“I have a dream that my four little children will one day live in a nation where they will not be judged by the color of their skin but by the content of their character.”
Dr. Martin Luther King, Jr.
The content of my character
Jaimie’s path as an academic has been deeply influenced by her own experience with religion. Born in Germany to parents in the U.S. military, Jaimie moved to Virginia going into the fifth grade. Until that point, she and her family had attended Baptist churches, and St. Stephen’s and St. Agnes was her first exposure to the Episcopalian faith. But Jaimie was drawn to it from an academic and historical perspective. “I was really interested in religion and religious history,” she says. “I would read historical fiction on the weekends.” In seventh grade, she was introduced to European history, and delved deeper into poetry and religion classes. Being able to marry history and religion was exciting. “I don’t think that all of our peers who went to other schools got to have that combination,” she says. She fondly remembers Dr. Roberta Klein’s freshman English class and says she was also influenced by her AP U.S. History class.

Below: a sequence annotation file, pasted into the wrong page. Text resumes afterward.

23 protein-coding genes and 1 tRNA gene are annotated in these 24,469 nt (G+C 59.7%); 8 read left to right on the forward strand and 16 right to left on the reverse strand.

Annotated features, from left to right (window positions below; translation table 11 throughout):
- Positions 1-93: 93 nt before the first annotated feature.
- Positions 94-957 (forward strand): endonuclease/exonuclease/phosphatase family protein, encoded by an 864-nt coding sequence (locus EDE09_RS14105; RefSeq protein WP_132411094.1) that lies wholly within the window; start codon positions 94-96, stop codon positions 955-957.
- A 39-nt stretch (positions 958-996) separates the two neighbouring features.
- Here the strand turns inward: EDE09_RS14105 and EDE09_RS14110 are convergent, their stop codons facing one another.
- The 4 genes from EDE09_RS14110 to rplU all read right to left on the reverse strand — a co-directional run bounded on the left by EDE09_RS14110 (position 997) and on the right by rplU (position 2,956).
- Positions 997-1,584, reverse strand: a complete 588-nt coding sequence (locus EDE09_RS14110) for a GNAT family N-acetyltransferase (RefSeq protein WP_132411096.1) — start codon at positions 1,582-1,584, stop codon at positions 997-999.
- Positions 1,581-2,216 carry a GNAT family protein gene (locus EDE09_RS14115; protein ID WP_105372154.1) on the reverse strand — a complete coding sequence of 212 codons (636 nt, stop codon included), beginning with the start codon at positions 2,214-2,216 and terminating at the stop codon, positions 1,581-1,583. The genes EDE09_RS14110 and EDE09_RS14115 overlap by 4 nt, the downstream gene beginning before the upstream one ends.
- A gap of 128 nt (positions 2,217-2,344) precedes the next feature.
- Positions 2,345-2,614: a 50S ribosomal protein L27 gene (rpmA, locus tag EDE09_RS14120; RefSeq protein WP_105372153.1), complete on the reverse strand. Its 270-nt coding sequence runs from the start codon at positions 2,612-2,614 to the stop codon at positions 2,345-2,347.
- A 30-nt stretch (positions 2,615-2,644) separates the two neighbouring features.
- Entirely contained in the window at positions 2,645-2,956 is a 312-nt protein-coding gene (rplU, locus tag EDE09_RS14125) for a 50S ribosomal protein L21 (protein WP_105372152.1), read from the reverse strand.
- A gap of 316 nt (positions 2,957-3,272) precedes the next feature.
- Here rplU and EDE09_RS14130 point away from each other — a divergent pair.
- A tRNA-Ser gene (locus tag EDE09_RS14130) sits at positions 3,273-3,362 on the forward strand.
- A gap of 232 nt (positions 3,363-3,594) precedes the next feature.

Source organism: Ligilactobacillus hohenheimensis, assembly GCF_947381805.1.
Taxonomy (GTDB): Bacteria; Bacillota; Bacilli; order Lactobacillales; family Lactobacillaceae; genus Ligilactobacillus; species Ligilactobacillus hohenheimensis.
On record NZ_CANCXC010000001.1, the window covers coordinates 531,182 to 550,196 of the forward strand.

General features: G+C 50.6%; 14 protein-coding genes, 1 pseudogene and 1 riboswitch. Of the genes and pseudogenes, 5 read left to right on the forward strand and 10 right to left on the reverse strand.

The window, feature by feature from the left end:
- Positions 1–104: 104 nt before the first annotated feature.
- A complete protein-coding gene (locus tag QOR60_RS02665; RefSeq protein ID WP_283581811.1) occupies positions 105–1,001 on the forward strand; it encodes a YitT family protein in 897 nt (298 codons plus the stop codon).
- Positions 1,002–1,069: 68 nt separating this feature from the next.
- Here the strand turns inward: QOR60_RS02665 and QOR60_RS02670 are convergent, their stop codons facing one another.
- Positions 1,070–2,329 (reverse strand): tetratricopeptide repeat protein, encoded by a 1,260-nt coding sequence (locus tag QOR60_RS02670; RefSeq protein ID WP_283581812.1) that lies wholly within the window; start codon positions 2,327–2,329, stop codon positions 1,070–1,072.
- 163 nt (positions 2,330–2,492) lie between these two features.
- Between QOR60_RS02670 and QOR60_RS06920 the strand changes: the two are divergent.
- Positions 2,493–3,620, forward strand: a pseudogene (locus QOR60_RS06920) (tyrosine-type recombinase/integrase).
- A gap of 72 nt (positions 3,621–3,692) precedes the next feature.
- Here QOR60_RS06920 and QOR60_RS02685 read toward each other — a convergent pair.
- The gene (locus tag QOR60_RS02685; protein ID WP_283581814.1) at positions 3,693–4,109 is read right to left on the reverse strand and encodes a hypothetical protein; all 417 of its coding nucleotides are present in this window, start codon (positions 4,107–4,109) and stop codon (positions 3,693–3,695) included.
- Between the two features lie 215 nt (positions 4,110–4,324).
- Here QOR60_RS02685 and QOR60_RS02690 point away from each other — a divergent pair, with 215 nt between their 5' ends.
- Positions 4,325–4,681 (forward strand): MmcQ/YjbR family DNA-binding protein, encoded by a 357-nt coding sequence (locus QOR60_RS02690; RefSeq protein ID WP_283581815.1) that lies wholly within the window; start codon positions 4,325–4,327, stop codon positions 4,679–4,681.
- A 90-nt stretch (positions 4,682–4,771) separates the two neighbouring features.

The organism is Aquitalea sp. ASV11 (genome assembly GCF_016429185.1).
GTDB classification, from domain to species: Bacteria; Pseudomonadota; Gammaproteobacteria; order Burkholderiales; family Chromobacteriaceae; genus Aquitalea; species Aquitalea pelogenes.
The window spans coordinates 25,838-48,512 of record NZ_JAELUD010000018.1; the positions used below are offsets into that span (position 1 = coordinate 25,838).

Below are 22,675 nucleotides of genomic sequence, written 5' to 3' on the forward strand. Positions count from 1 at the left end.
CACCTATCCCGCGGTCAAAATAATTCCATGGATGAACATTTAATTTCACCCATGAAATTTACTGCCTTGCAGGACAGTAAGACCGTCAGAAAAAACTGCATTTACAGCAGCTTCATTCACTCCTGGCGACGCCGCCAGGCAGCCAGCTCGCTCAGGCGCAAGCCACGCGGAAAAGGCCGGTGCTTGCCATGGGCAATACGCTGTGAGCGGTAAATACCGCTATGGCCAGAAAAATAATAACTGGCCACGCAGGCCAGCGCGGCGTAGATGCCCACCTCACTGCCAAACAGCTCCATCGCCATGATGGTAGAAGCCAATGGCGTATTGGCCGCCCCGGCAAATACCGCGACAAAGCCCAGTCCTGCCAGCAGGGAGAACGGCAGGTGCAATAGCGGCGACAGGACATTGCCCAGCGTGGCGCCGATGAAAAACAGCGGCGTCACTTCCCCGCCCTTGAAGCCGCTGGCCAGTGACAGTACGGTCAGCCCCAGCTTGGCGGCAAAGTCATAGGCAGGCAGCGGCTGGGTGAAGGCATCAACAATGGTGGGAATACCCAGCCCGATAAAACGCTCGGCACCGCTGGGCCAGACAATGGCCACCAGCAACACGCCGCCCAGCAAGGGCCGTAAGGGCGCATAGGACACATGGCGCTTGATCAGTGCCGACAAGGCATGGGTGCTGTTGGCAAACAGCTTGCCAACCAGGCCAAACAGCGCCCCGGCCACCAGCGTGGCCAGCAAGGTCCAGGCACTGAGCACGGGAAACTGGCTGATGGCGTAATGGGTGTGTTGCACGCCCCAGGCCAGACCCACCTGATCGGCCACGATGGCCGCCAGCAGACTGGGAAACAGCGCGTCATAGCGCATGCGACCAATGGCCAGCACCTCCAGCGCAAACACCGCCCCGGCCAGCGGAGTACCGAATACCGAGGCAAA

While she was growing as a SSSAS student, so was her fascination with how various faiths wove their way into everyday human experiences across centuries. But she says she didn’t really think about becoming an academic—she didn’t have that profession on her radar yet. “But I did know I had a really great interest in religion,” she says. “And what I liked about SSSAS was that it was a safe space to be able to have conversations about it. That was something I was really excited about.”